Issue number 17, page 265, 24 April 1869

The Patent Office Before Congress Again

Mr. Jenckes, from the Committee on Patents in the House, recently endeavored to secure the passage of a bill appropriating $6,000 additional compensation for draftsmen, and $15,000 to enable the Patent Office to lithograph drawings.

Mr. Beck opposed these amendments on the ground that they had not been before the Committee on Appropriations. Mr. Scofield got considerably muddled about the proposition of Mr. Jenckes, and thought the latter gentleman desired to place this money in the hands of the Secretary of the Interior and the Commissioner of Patents, so that they could take it from year to year without coming to Congress and asking for appropriations.

Mr. Jenckes said "No sir!" Whereupon Mr. Scofield desired to have the amendment read by the clerk, and finding that he had got off the track, dropped quietly into his seat and said no more on the subject.

Mr. Dawes, Chairman of the Committee on Appropriations, seemed to understand the matter better, but opposed the measure for the same reasons as were given by Mr. Beck; but Mr. Dawes waxed wrothy, and charged that the Patent Office, though growing in importance every day, had been seriously crippled between thieves on the one hand and inconsiderate legislation on the other, but he was unwilling to vote for Mr. Jenckes' amendments simply because he considered it an irregular way to appropriate money; and furthermore he was unwilling to allow the amendment to be inserted in the deficiency bill in the last hours of a fragmentary session of Congress.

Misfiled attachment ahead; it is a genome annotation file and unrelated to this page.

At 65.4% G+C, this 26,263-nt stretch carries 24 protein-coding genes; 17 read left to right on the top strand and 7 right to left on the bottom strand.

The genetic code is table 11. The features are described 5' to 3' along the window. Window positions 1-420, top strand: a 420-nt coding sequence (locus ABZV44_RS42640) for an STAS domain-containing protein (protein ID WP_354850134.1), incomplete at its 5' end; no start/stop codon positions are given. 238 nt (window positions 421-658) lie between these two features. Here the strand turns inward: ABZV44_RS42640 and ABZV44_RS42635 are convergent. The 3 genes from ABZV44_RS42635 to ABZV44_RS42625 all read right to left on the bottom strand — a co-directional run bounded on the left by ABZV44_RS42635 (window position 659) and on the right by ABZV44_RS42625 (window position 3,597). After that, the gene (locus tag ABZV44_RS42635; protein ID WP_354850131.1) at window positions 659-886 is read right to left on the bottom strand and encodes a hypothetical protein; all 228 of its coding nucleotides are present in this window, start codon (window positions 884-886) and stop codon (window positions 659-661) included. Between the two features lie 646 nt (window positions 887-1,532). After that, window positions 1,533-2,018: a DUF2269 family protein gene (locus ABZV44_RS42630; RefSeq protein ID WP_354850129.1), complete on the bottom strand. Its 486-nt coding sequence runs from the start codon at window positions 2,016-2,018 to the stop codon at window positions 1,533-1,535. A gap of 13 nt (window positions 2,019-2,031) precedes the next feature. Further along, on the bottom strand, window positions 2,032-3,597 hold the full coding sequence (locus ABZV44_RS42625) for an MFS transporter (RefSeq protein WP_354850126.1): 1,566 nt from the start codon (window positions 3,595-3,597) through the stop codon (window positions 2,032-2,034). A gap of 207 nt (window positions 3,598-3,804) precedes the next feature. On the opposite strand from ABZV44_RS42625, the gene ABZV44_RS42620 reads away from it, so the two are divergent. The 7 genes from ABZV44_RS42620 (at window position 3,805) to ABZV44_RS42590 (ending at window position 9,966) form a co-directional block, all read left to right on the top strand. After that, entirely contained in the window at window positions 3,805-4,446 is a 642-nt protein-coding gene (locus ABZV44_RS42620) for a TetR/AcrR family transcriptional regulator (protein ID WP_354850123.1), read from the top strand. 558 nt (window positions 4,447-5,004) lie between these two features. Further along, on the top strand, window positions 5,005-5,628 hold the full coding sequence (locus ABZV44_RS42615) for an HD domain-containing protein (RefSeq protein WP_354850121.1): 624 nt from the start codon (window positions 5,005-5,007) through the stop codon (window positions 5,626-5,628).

Mr. Ela favored the measure for the purpose of allowing the Patent Office to avail itself of the new process of photo- lithography, by which every examiner, and every other person who may wish, may have copies of the drawings which are annexed to specifications of patents at the very low rate of fifteen or twenty cents each. "I hold in my hand," he said, "copies of some of those drawings by this new process, which cost only about fifty cents, while by the old process of producing copies for presentation to the courts, or for any other purpose, they might cost anywhere from ten to one hundred dollars. I look upon it as one of the most wonderful inventions of the age, and it is of such importance to the Patent Office that I hope this House will not refuse to allow the Office to avail itself of its use. It will not only be a great saving to the Government, but it will also be of the greatest advantage to those who have dealings with the Patent Office. By this process we not only get perfect copies of these drawings, but they may be enlarged or decreased in size as those who need them may require.

Mr. Jenckes tried again to convince the House that his amendment was necessary in order to enable the Patent Office to carry on its work harmoniously and to meet the just demands of inventors, but Mr. Dawes was inexorable though confessing that he did not know what were the necessities of the Patent Office. he seemed to cast some blame upon the Commissioner of Patents for his (Dawes') ignorance, as the Commissioner had been called before the Committee on Appropriations in reference to the estimates for the coming year, "but they got no information from him, and they brought in their bill without the benefit of his experience or knowledge of the wants of that department."

Mr. Jenckes, in his anxiety to get the measure through, asserted that "the Patent Office must necessarily break down after the first of July next, unless some such legislation as he proposed was carried into effect. The announcement of such a calamity had no effect upon Mr. Beck. He was unwilling to throw open the flood-gates and permit the Commissioner of Patents to expend money when he chooses.